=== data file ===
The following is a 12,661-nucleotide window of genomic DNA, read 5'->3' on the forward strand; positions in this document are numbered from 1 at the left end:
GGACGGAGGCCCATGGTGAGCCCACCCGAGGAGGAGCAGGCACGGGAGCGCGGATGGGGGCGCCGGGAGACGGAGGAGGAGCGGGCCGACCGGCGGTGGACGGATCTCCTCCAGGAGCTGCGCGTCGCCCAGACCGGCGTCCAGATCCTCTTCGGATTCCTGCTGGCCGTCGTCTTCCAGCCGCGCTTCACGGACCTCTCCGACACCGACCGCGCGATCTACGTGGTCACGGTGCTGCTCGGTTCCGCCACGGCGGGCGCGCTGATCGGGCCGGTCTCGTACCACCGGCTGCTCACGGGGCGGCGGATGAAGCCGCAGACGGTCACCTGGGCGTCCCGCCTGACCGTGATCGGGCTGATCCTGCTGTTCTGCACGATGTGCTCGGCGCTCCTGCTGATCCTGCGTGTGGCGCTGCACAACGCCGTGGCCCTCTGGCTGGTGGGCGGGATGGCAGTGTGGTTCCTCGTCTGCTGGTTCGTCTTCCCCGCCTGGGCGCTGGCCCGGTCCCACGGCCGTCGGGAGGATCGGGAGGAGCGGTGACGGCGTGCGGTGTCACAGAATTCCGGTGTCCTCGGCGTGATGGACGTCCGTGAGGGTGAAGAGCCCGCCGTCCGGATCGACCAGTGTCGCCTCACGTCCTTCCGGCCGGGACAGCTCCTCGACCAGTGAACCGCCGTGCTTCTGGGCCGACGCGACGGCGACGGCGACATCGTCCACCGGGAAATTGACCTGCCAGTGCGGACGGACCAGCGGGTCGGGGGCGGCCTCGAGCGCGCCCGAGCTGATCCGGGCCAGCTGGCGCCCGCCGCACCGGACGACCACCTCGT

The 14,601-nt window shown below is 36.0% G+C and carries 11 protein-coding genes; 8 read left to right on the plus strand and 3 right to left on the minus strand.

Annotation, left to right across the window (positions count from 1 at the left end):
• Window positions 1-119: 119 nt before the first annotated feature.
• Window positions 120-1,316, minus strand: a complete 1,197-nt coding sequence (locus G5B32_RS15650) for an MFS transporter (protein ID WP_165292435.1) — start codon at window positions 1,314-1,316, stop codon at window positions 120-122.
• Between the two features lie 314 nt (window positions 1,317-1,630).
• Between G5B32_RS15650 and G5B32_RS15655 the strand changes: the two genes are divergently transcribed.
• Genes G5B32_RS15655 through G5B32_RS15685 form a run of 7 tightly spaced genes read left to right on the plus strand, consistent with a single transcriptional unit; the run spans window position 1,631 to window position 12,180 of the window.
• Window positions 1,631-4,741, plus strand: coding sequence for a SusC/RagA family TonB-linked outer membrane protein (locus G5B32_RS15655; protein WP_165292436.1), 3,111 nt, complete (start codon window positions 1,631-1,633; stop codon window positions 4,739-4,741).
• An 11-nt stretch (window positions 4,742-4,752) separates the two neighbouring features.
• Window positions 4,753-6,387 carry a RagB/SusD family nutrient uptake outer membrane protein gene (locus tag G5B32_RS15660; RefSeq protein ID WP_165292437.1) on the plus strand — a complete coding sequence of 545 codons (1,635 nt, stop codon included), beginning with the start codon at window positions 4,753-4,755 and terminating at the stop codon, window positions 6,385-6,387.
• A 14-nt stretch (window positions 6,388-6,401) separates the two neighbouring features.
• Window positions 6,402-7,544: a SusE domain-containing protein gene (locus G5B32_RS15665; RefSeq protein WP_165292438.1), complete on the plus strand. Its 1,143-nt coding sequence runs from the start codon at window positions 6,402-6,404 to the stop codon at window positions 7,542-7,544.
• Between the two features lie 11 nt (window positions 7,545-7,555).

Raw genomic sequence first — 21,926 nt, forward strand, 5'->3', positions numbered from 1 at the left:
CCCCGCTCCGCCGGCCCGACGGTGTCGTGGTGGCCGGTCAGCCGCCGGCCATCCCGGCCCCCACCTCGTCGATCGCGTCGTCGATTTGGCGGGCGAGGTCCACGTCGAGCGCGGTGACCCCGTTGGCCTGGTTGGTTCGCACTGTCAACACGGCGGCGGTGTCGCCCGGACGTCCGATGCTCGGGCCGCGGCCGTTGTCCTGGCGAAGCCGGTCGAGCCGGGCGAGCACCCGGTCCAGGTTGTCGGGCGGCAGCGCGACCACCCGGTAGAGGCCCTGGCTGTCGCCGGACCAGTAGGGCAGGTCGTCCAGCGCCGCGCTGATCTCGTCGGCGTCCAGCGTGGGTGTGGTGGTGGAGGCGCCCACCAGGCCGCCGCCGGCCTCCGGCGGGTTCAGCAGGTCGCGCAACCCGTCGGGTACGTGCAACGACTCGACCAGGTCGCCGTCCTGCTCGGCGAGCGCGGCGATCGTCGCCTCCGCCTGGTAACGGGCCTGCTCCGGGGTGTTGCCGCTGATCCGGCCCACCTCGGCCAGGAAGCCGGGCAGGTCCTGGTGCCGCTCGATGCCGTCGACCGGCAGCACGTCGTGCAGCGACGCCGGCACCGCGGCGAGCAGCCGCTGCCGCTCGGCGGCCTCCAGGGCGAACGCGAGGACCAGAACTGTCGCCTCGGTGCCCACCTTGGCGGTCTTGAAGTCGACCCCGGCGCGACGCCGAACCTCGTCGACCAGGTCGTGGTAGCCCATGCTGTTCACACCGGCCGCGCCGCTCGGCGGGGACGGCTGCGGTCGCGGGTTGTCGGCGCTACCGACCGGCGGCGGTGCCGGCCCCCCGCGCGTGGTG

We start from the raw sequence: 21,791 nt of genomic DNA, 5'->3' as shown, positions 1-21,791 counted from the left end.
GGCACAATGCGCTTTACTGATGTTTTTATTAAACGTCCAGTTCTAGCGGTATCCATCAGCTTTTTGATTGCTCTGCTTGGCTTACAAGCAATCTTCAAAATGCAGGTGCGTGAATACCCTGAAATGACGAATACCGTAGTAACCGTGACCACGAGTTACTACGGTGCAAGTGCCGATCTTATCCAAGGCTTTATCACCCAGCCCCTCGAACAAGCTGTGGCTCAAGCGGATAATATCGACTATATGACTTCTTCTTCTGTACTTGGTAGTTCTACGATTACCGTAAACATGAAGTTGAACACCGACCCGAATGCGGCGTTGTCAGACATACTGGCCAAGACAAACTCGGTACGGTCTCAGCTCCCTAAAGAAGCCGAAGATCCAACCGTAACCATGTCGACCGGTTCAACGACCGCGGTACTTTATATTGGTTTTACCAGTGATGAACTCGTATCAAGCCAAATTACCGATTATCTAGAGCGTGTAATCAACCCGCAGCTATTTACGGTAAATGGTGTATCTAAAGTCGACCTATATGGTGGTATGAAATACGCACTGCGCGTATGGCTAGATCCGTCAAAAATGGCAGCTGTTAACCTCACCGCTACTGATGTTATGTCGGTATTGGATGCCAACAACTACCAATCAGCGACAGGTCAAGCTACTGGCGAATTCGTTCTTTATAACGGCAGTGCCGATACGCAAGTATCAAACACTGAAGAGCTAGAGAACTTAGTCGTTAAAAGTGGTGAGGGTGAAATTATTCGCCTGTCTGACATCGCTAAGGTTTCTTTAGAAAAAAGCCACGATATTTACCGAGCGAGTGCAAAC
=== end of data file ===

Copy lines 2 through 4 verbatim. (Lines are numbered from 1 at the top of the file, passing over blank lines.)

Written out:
GGACGGAGGCCCATGGTGAGCCCACCCGAGGAGGAGCAGGCACGGGAGCGCGGATGGGGGCGCCGGGAGACGGAGGAGGAGCGGGCCGACCGGCGGTGGACGGATCTCCTCCAGGAGCTGCGCGTCGCCCAGACCGGCGTCCAGATCCTCTTCGGATTCCTGCTGGCCGTCGTCTTCCAGCCGCGCTTCACGGACCTCTCCGACACCGACCGCGCGATCTACGTGGTCACGGTGCTGCTCGGTTCCGCCACGGCGGGCGCGCTGATCGGGCCGGTCTCGTACCACCGGCTGCTCACGGGGCGGCGGATGAAGCCGCAGACGGTCACCTGGGCGTCCCGCCTGACCGTGATCGGGCTGATCCTGCTGTTCTGCACGATGTGCTCGGCGCTCCTGCTGATCCTGCGTGTGGCGCTGCACAACGCCGTGGCCCTCTGGCTGGTGGGCGGGATGGCAGTGTGGTTCCTCGTCTGCTGGTTCGTCTTCCCCGCCTGGGCGCTGGCCCGGTCCCACGGCCGTCGGGAGGATCGGGAGGAGCGGTGACGGCGTGCGGTGTCACAGAATTCCGGTGTCCTCGGCGTGATGGACGTCCGTGAGGGTGAAGAGCCCGCCGTCCGGATCGACCAGTGTCGCCTCACGTCCTTCCGGCCGGGACAGCTCCTCGACCAGTGAACCGCCGTGCTTCTGGGCCGACGCGACGGCGACGGCGACATCGTCCACCGGGAAATTGACCTGCCAGTGCGGACGGACCAGCGGGTCGGGGGCGGCCTCGAGCGCGCCCGAGCTGATCCGGGCCAGCTGGCGCCCGCCGCACCGGACGACCACCTCGT

The 14,601-nt window shown below is 36.0% G+C and carries 11 protein-coding genes; 8 read left to right on the plus strand and 3 right to left on the minus strand.

Annotation, left to right across the window (positions count from 1 at the left end):